Dilated Eye Exam: About This Test
What is it?
A dilated eye examination lets your eye doctor see the back of your eye (retina). It's usually done as part of a regular eye examination. To do the test, the doctor uses a light and a magnifying tool.
Why is this test done?
This test is done to look for eye problems and eye diseases. It also can be used to find other problems, such as head injuries or brain tumours.
It's usually part of a regular eye examination. You may also have a vision test and a test for glaucoma.
How is the test done?
Tell your doctor if you or anyone in your family has glaucoma. And tell your doctor if you are allergic to any type of eyedrops.
Your doctor will use eyedrops to widen (dilate) your pupils. This makes it easier to see the back of the eye. Your doctor may also use eyedrops to numb the surface of your eyes. It takes about 15 to 20 minutes to fully dilate the pupils.
When your pupils are dilated, your doctor will shine a bright light into your eyes and examine them.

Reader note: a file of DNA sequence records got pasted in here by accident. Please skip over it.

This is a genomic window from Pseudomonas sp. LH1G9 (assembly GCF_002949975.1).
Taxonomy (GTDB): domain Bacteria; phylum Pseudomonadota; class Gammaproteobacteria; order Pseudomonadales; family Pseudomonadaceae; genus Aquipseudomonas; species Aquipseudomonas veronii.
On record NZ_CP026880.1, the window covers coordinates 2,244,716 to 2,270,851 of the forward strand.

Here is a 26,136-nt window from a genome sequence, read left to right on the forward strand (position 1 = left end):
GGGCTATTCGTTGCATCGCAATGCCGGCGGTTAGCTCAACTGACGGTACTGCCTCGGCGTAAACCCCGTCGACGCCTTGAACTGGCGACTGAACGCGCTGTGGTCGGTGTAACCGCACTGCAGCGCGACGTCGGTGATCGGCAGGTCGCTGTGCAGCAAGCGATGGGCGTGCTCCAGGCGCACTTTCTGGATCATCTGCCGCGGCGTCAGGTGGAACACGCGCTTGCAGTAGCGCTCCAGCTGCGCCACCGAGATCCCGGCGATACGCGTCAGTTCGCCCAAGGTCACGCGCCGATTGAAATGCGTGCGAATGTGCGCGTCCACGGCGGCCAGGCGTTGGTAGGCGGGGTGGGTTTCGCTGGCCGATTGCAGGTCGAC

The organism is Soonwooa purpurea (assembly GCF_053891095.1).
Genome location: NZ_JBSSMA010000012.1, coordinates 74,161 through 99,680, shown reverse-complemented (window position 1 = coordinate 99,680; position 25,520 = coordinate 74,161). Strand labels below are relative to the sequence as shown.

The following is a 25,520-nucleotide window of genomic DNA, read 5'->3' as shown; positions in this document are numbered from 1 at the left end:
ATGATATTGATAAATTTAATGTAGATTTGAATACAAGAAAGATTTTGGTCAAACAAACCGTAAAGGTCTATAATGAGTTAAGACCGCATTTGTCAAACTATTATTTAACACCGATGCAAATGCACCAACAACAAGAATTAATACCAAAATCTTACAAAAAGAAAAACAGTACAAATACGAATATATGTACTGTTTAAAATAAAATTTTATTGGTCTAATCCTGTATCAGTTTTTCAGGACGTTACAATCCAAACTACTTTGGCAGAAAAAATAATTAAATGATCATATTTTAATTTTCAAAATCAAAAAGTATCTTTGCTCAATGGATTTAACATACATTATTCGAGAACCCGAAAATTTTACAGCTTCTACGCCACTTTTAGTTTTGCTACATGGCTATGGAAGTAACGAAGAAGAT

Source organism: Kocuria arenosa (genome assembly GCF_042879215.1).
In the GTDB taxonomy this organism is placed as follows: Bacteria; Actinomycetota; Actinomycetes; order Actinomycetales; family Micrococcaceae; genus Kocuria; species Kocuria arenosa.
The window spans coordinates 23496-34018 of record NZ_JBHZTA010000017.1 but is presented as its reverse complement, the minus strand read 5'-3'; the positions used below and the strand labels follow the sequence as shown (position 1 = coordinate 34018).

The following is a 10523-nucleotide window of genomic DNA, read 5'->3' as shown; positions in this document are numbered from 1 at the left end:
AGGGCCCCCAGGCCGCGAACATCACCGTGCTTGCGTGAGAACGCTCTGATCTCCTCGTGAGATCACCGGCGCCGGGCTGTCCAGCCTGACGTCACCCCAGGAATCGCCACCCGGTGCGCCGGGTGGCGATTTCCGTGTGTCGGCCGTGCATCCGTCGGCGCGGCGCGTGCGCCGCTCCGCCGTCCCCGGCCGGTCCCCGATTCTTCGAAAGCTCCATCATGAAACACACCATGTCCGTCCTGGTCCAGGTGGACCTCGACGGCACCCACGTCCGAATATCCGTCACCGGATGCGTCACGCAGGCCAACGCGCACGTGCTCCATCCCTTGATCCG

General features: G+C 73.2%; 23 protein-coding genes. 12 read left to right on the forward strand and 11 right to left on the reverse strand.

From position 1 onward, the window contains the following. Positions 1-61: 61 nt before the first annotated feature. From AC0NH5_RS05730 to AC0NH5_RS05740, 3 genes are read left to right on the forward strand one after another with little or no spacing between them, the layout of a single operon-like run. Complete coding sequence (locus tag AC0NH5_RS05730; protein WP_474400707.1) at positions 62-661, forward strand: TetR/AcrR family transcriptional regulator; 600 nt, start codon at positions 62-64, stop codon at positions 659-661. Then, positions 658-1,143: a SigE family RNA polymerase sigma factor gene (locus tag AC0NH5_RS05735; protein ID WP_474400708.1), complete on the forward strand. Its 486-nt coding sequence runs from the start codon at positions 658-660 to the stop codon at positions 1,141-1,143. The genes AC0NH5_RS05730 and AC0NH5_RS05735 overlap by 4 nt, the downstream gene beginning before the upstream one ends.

What happens after the test?
- Your vision will be blurry for several hours.
- You will probably be able to go home or back to your usual activities right away. But your eyes will be sensitive. Wear sunglasses to protect them from the sun.
- Do not drive for several hours after your eyes were dilated, unless your doctor says it's okay.
When should you call for help?
Watch closely for changes in your health, and be sure to contact your doctor or nurse advice line if you have questions about the test.
Follow-up care is a key part of your treatment and safety. Be sure to make and go to all appointments, and call your doctor or nurse advice line (811 in most provinces and territories) if you are having problems. It's also a good idea to keep a list of the medicines you take. Ask your doctor when you can expect to have your test results.
Current as of: January 24, 2022